Lovers of New York City parks and architecture may be very familiar with the name of Calvert Vaux, but perhaps not so much the Brooklyn park dedicated to the 19th century designer.
A lauded architect and park maker, Calvert Vaux grew up in and was educated in England but is best known for his work after moving to the U.S. His Brooklyn masterpiece is Prospect Park, designed in partnership with Frederick Law Olmsted. Brownstoner’s Suzanne Spellen did a deep dive into the fascinating life of Vaux in a four-part series.
This green space at Gravesend Bay is the only New York City park named for the designer, not because it was a Vaux creation, but because it is not far from the spot where Vaux died in 1895.
Needing a rest in November 1895, Vaux stayed with his son C. Bower Vaux, who lived on 20th Avenue near Benson Avenue. According to newspaper accounts in the New York Times and the Brooklyn Daily Eagle at the time, Vaux never returned from an afternoon walk on November 20.
While extensive walks were not unusual, his son and daughters became concerned when he had not returned by evening. The New York Times reported that the possibility that he had walked to Prospect Park was considered, but “he had not been seen at the Litchfield mansion, and the park police were instructed to search the park for him.”
He also frequently walked to Gravesend Bay and concerns were immediately raised that he may have fallen into the water. The next day newspapers reported that his body was found in the waters of the bay near Bay 17th Street. While some initial reports claimed death by suicide, the family firmly believed it was an accident and police found no evidence of foul play.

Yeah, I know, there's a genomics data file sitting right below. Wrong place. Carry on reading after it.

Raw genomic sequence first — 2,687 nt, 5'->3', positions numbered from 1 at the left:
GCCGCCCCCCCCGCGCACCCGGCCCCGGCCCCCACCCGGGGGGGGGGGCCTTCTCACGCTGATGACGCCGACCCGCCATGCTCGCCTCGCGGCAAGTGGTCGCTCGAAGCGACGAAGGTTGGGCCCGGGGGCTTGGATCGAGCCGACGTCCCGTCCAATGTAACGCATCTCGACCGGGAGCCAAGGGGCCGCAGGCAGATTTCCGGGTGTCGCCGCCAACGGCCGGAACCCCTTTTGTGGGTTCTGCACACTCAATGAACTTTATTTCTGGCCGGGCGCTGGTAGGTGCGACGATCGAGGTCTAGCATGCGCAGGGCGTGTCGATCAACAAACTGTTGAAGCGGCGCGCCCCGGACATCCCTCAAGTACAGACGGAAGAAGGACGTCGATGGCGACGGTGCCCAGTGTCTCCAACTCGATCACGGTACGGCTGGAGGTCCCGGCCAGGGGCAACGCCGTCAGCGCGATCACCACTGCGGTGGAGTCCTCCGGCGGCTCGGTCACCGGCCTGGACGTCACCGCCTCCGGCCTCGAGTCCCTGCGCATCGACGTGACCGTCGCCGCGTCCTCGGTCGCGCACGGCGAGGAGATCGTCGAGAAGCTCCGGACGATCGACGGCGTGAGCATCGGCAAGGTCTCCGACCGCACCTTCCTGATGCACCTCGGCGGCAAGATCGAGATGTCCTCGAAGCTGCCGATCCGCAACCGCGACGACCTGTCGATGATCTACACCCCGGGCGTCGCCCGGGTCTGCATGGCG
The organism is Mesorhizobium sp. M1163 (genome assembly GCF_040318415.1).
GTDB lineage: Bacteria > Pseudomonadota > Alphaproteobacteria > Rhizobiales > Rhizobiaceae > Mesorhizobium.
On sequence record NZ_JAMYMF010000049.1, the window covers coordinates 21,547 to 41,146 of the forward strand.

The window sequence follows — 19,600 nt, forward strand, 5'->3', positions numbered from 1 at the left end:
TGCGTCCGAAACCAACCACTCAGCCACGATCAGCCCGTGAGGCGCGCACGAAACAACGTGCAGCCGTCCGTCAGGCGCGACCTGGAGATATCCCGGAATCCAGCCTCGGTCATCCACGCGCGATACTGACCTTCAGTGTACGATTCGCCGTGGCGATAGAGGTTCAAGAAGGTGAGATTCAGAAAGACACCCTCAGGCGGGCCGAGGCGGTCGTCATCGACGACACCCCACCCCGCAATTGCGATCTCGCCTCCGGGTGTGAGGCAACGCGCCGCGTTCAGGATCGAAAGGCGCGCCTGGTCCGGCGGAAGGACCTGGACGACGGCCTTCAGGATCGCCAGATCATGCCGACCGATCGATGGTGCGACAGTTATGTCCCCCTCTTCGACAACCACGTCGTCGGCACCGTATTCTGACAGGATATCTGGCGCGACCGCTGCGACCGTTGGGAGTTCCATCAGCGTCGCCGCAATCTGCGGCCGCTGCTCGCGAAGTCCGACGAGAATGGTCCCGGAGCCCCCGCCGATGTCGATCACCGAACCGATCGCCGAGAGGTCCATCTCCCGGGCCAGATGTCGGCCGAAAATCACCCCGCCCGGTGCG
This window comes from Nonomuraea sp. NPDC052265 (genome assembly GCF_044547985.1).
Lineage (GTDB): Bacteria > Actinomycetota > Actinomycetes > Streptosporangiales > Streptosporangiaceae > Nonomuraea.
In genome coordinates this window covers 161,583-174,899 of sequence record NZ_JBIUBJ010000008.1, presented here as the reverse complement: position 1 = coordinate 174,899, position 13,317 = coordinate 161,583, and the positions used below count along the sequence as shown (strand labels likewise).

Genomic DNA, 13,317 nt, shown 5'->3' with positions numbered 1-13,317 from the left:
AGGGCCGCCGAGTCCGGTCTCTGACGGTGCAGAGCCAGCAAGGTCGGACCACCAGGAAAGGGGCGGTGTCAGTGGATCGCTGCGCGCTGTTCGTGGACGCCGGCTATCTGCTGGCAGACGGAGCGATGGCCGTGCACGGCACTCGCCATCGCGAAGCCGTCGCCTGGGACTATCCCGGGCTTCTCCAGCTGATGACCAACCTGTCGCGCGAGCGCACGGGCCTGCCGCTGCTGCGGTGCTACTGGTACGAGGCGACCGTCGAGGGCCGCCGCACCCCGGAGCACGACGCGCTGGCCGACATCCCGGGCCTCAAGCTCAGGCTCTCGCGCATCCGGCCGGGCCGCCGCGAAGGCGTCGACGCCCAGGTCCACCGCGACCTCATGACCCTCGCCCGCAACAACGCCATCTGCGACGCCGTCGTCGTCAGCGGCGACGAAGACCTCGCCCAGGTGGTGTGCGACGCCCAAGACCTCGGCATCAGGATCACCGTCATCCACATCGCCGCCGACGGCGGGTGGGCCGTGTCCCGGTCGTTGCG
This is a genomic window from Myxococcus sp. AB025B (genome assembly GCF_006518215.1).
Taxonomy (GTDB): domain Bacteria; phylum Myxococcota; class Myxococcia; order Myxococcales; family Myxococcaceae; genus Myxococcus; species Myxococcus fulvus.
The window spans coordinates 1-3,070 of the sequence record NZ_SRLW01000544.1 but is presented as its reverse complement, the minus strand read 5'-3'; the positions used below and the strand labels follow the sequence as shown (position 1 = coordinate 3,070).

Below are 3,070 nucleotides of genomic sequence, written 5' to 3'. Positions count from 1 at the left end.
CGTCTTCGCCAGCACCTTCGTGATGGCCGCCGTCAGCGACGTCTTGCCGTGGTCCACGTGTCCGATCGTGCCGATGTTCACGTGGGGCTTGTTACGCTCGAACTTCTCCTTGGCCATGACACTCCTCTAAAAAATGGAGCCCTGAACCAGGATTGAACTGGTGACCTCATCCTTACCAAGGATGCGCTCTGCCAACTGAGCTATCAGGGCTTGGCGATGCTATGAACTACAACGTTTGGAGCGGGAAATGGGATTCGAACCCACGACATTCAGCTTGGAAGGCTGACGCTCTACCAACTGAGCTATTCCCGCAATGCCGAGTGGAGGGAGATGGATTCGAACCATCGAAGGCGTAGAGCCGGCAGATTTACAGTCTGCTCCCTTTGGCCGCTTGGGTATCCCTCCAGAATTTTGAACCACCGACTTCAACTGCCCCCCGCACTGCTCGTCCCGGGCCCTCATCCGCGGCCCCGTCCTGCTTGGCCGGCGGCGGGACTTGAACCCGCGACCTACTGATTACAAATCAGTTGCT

While the park, once known as the Dreier-Offerman Park, was dedicated to Vaux in 1998, the landscape and shoreline would have been vastly different during his time. Land for the park was accumulated by the city starting in 1933 with the acquisition of the property of the Dreier-Offerman Home for Unwed Mothers.
More land was acquired over the decades, including the purchase of more than 70 acres made possible through a 1960 New York State Bond Act. At the time, the New York World-Telegram and Sun reported that Park Commissioner Newbold Morris acknowledged that the parcel consisted “mainly of land underwater” and construction of park amenities would only be possible with infill. Some of that infill would eventually come from the construction of the Verrazano-Narrows Bridge.
It took decades for a fully planned park to become a reality. By the 1990s, while there were some ballfields and recreation areas, most of the land was undeveloped and with illegal dumping rampant, Parks Commissioner Henry Stern told the New York Times in 1997 that “it’s been an open dump.”
The park was named in honor of Vaux in 1998 and today it’s a mix of busy athletic fields and slightly wild pathways. A bridge constructed circa 1940 provides access over the Belt Parkway.
A recent winter’s day provided a quiet ramble through a portion of the now 85-acre park. There are formal pathways around planters that are no doubt lush and blooming in the summer. More rugged pathways lead to the secluded shoreline and a chance to walk a sandy stretch with the rotting remains of boats and piers. Parks signage (currently covered in graffiti) highlights the creatures to be found, including horseshoe crabs, ribbed mussels, fiddler crabs and great egrets.
- Calvert Vaux, Architect
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